Mikkel Vestergaard Frandsen is an entrepreneur and philanthropist. Widely recognized as one of the first humanitarian entrepreneurs, Mikkel has started and grown multiple material science companies whose mission is to benefit humanity. He is the founder and CEO of the aerospace company Sceye, as well as the founder and owner of public health companies LifeStraw and Vestergaard. Mikkel has been recognized for his global leadership in public health innovation and sustainable business by the New York Times, The Economist, TIME magazine, and the World Economic Forum among others.
In 2014, he launched Sceye, a material science company that builds and operates a new generation of high-altitude platform stations (HAPS). Sceye’s solar-powered platforms operate in the stratosphere at 65,000 feet, delivering internet and capturing high-resolution imagery of the Earth in real time. Sceye’s impact could be transformational, with the potential to provide universal and equitable broadband access, improve climate change monitoring, and rapidly detect and respond to natural disasters.
Mikkel’s history of using science-based solutions to uplift marginalized populations began with Vestergaard, a material science company committed to public health and food security. Under his leadership, the company developed life-saving products to combat disease and malnutrition. PermaNet has produced nearly 1 billion anti-mosquito bed nets that have helped reduce global malaria deaths by more than half. ZeroFly is the first insecticide-infused storage bag to protect grains and seeds from insect infestations.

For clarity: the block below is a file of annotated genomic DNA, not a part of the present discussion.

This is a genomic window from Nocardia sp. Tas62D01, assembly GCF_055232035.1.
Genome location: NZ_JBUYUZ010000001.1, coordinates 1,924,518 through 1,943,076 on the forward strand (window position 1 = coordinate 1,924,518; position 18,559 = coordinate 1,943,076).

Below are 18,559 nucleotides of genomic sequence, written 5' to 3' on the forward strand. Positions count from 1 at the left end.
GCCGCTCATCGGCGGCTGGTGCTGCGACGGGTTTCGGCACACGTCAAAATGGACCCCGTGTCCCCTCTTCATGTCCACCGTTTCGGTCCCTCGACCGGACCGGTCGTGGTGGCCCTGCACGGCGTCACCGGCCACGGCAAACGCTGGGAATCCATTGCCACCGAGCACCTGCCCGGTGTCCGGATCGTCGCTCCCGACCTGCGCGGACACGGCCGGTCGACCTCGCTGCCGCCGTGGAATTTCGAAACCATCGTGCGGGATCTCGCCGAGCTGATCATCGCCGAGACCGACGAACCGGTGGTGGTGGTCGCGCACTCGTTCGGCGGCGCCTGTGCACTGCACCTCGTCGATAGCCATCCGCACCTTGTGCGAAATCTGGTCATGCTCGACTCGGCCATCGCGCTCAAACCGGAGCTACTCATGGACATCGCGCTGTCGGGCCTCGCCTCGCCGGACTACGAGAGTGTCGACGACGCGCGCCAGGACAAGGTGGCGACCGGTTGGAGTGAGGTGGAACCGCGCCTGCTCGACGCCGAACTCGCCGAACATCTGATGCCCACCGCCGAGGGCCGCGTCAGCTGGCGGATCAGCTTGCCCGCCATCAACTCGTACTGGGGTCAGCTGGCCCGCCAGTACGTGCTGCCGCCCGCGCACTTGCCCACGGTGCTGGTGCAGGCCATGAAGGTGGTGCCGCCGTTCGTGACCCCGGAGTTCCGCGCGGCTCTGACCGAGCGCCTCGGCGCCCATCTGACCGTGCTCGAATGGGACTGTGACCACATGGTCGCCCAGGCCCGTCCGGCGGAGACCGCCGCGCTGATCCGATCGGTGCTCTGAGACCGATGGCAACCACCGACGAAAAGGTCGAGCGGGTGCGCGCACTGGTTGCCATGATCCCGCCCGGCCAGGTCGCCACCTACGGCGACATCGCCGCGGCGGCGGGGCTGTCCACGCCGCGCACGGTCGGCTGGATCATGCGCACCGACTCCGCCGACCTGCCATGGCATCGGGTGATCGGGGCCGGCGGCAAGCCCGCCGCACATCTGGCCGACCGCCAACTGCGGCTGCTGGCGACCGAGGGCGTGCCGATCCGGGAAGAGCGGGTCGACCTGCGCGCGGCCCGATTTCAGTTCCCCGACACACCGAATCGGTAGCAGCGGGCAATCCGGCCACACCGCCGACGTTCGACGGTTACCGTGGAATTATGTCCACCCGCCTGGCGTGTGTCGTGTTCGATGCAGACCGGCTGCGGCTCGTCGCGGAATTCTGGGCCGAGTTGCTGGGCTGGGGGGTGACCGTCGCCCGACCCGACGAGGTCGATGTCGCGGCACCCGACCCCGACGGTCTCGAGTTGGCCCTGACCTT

In 2005, Mikkel started LifeStraw, a company dedicated to safe drinking water. It manufactures a line of water filters that have helped to nearly eradicate Guinea worm disease. LifeStraw’s personal water filter was named TIME’s “Best Invention of the Year,” and has been used in every large-scale natural disaster over the last decade. Over 55 million people have received clean drinking water through LifeStraw’s products.
In 2008, Mikkel developed and managed the largest HIV/AIDS rapid testing campaign in the world in collaboration with leading public health organizations. A “care package” of nets, water filters and condoms coupled with awareness and advocacy campaigning is now included in new guidelines issued by the World Health Organization (WHO).
He has served as an advisor to the prime minister of his native Denmark and was chosen to be a Young Global Leader by the World Economic Forum. For his contributions to humanitarian efforts, he was honoured with the Social and Economic Innovation Award from The Economist. Mikkel was presented with the Saatchi & Saatchi Award for World Changing Ideas, celebrated at the Danish Hero Gala in Copenhagen, and made an elder of the Luhya tribe in western Kenya, a rare and important honour for foreigners who have touched the lives of Kenyans in an extraordinary manner.
He has served on the board of directors of the Roll Back Malaria partnership, the Global Alliance for Improved Nutrition (GAIN), the International Union Against Tuberculosis and Lung Disease, Merck for Mothers and UN Women’s advisory board for Nordic countries. He was elected to the “Women Deliver 100” list of the most influential people contributing to the health of women and girls around the world.